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Item #: CWB11497
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~ On April 17, the 6th Massachusetts Militia departed from Boston, Massachusetts, arriving in New York the following morning and Philadelphia by nightfall. On April 19, the unit headed on to Baltimore, where they anticipated a slow transit through the city. Because of an ordinance preventing the construction of steam rail lines through the city, there was no direct rail connection between the Philadelphia, Wilmington and Baltimore Railroad's President Street Station and the Baltimore and Ohio Railroad's Camden Station (ten blocks to the west).[9] Rail cars that transferred between the two stations had to be pulled by horses along Pratt Street.[10]Sometime after leaving Philadelphia, the unit's colonel, Edward F. Jones, received information that passage through Baltimore "would be resisted".[11] According to his later report, Jones went through the railroad cars and gave this order:The regiment will march through Baltimore in column of sections, arms at will. You will undoubtedly be insulted, abused, and, perhaps, assaulted, to which you must pay no attention whatever, but march with your faces to the front, and pay no attention to the mob, even if they throw stones, bricks, or other missiles; but if you are fired upon and any one of you is hit, your officers will order you to fire. Do not fire into any promiscuous crowds, but select, any man whom you may see aiming at you, and be sure you drop him.[12]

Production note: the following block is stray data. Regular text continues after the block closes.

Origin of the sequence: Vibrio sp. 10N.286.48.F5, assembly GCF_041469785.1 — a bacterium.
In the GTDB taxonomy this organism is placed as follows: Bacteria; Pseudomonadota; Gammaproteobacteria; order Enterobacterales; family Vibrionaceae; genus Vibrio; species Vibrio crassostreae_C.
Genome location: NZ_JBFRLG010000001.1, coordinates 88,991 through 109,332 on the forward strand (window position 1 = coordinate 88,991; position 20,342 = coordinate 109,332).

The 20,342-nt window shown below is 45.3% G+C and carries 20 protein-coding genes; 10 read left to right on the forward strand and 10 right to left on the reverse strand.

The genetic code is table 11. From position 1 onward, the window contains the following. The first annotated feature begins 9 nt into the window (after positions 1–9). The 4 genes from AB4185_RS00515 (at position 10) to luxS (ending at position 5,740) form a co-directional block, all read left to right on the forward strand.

Currier & Ives lithograph The Lexington of 1861

Indeed, as the militia regiment transferred between stations, a mob of anti-war supporters and Southern sympathizers attacked the train cars and blocked the route. When it became apparent that they could travel by horse no further, the four companies, about 240 soldiers, got out of the cars and marched in formation through the city. However, the mob followed the soldiers, breaking store windows[citation needed] and causing damage until they finally blocked the soldiers. The mob attacked the rear companies of the regiment with "bricks, paving stones, and pistols."[13] In response, several soldiers fired into the mob, beginning a giant brawl between the soldiers, the mob, and the Baltimore police. In the end, the soldiers got to the Camden Station, and the police were able to block the crowd from them. The regiment had left behind much of their equipment, including their marching band's instruments.Four soldiers (Corporal Sumner Henry Needham of Company I and privates Luther C. Ladd, Charles Taylor, and Addison Whitney of Company D)[14][15] and twelve civilians were killed in the riot. About 36 of the regiment were also wounded and left behind. It is unknown how many additional civilians were injured.[16] Needham is sometimes considered to be the first Union casualty of the war, though he was killed by civilians in a Union state. He is buried in Lawrence, Massachusetts.[17] Ladd and Whitney are buried in Lowell, Massachusetts.[18] Taylor was buried in Baltimore; though his grave was lost, his name appears on the Lowell Monument.[15]The same day, after the attack on the soldiers, the office of the Baltimore Wecker, a German-language newspaper, was completely wrecked and the building seriously damaged by the same mob. The publisher, William Schnauffer, and the editor, Wilhelm Rapp, whose lives were threatened, were compelled to leave town. The publisher later returned and resumed publication of the Wecker which continued throughout the war to be a supporter of the Union cause.[19] The editor moved to another paper in Illinois.[20]As a result of the riot in Baltimore and pro-Southern sympathies of much of the city's populace, the Baltimore Steam Packet Company also declined the same day a Federal government request to transport Union forces to relieve the beleaguered Union naval yard facility at Portsmouth, Virginia.[21]

Shipping Weight: 1 lb
Item # CWB11497
 $125.00 USD